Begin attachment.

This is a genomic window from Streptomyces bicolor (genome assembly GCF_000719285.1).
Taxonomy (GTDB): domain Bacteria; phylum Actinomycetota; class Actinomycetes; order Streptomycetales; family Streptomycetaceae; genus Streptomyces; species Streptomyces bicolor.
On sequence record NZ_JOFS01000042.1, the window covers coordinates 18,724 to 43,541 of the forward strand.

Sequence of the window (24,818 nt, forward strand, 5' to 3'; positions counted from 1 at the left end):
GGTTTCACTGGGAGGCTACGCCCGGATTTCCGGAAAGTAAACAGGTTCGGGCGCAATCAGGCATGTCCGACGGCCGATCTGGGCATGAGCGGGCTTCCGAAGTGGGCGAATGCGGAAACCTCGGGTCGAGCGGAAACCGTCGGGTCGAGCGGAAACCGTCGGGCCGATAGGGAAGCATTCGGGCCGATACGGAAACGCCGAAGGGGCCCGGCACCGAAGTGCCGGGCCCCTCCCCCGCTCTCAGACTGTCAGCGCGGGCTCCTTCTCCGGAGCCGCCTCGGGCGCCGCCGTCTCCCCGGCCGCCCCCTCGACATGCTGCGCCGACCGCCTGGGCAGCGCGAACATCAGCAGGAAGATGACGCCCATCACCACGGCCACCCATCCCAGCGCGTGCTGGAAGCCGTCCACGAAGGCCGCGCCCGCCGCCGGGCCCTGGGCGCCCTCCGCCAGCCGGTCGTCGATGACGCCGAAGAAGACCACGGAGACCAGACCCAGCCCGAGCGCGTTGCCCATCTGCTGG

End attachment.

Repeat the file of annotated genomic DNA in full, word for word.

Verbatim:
This is a genomic window from Streptomyces bicolor (genome assembly GCF_000719285.1).
Taxonomy (GTDB): domain Bacteria; phylum Actinomycetota; class Actinomycetes; order Streptomycetales; family Streptomycetaceae; genus Streptomyces; species Streptomyces bicolor.
On sequence record NZ_JOFS01000042.1, the window covers coordinates 18,724 to 43,541 of the forward strand.

Sequence of the window (24,818 nt, forward strand, 5' to 3'; positions counted from 1 at the left end):
GGTTTCACTGGGAGGCTACGCCCGGATTTCCGGAAAGTAAACAGGTTCGGGCGCAATCAGGCATGTCCGACGGCCGATCTGGGCATGAGCGGGCTTCCGAAGTGGGCGAATGCGGAAACCTCGGGTCGAGCGGAAACCGTCGGGTCGAGCGGAAACCGTCGGGCCGATAGGGAAGCATTCGGGCCGATACGGAAACGCCGAAGGGGCCCGGCACCGAAGTGCCGGGCCCCTCCCCCGCTCTCAGACTGTCAGCGCGGGCTCCTTCTCCGGAGCCGCCTCGGGCGCCGCCGTCTCCCCGGCCGCCCCCTCGACATGCTGCGCCGACCGCCTGGGCAGCGCGAACATCAGCAGGAAGATGACGCCCATCACCACGGCCACCCATCCCAGCGCGTGCTGGAAGCCGTCCACGAAGGCCGCGCCCGCCGCCGGGCCCTGGGCGCCCTCCGCCAGCCGGTCGTCGATGACGCCGAAGAAGACCACGGAGACCAGACCCAGCCCGAGCGCGTTGCCCATCTGCTGG